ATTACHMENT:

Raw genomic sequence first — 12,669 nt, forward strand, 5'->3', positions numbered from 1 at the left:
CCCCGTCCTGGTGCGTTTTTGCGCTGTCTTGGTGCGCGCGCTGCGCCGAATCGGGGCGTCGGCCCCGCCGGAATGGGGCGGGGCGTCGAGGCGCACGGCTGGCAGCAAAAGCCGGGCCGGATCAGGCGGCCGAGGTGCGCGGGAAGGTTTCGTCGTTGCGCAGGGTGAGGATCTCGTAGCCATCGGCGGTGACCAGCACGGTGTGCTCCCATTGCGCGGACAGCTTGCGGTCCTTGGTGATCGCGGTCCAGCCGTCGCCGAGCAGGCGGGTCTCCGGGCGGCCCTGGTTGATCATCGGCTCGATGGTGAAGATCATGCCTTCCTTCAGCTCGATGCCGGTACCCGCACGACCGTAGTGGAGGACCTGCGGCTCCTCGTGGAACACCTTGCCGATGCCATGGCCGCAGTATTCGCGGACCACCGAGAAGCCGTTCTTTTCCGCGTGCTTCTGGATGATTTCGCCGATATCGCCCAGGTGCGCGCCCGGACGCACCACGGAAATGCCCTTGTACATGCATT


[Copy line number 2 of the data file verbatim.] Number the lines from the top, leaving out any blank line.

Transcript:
CCCCGTCCTGGTGCGTTTTTGCGCTGTCTTGGTGCGCGCGCTGCGCCGAATCGGGGCGTCGGCCCCGCCGGAATGGGGCGGGGCGTCGAGGCGCACGGCTGGCAGCAAAAGCCGGGCCGGATCAGGCGGCCGAGGTGCGCGGGAAGGTTTCGTCGTTGCGCAGGGTGAGGATCTCGTAGCCATCGGCGGTGACCAGCACGGTGTGCTCCCATTGCGCGGACAGCTTGCGGTCCTTGGTGATCGCGGTCCAGCCGTCGCCGAGCAGGCGGGTCTCCGGGCGGCCCTGGTTGATCATCGGCTCGATGGTGAAGATCATGCCTTCCTTCAGCTCGATGCCGGTACCCGCACGACCGTAGTGGAGGACCTGCGGCTCCTCGTGGAACACCTTGCCGATGCCATGGCCGCAGTATTCGCGGACCACCGAGAAGCCGTTCTTTTCCGCGTGCTTCTGGATGATTTCGCCGATATCGCCCAGGTGCGCGCCCGGACGCACCACGGAAATGCCCTTGTACATGCATT